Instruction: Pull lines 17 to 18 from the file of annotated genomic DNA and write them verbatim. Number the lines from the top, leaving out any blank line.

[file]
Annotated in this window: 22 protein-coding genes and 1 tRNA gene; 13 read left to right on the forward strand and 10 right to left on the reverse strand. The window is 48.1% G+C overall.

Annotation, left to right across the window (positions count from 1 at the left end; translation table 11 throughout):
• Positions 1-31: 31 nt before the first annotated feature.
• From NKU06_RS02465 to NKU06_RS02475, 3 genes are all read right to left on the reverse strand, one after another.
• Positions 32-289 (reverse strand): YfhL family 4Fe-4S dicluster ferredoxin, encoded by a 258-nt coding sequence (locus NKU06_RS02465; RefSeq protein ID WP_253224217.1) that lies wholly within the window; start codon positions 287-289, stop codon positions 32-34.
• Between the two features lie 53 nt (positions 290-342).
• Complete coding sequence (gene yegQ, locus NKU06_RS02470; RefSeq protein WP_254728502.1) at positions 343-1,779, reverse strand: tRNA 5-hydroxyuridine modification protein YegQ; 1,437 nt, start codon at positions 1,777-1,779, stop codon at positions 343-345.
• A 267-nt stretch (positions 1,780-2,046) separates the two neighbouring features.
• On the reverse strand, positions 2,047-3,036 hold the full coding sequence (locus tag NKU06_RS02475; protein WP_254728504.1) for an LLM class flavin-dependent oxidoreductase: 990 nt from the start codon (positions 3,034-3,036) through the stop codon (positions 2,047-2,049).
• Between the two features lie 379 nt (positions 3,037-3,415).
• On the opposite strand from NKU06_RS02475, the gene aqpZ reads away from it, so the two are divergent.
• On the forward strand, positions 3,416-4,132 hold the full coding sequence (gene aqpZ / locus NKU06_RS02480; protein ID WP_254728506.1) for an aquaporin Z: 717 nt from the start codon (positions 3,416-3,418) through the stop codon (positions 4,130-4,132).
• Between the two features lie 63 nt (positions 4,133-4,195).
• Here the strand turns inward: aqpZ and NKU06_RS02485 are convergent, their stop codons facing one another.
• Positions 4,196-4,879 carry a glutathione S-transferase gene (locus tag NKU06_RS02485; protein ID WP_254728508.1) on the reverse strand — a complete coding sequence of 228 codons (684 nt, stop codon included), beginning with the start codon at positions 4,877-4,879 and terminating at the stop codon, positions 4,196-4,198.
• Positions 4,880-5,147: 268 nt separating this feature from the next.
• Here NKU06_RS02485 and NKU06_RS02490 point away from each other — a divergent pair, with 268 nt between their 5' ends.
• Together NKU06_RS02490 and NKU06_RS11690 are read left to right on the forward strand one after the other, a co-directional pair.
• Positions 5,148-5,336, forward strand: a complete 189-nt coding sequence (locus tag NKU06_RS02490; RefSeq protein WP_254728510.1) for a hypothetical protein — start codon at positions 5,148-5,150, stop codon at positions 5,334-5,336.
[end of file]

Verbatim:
• Here NKU06_RS02485 and NKU06_RS02490 point away from each other — a divergent pair, with 268 nt between their 5' ends.
• Together NKU06_RS02490 and NKU06_RS11690 are read left to right on the forward strand one after the other, a co-directional pair.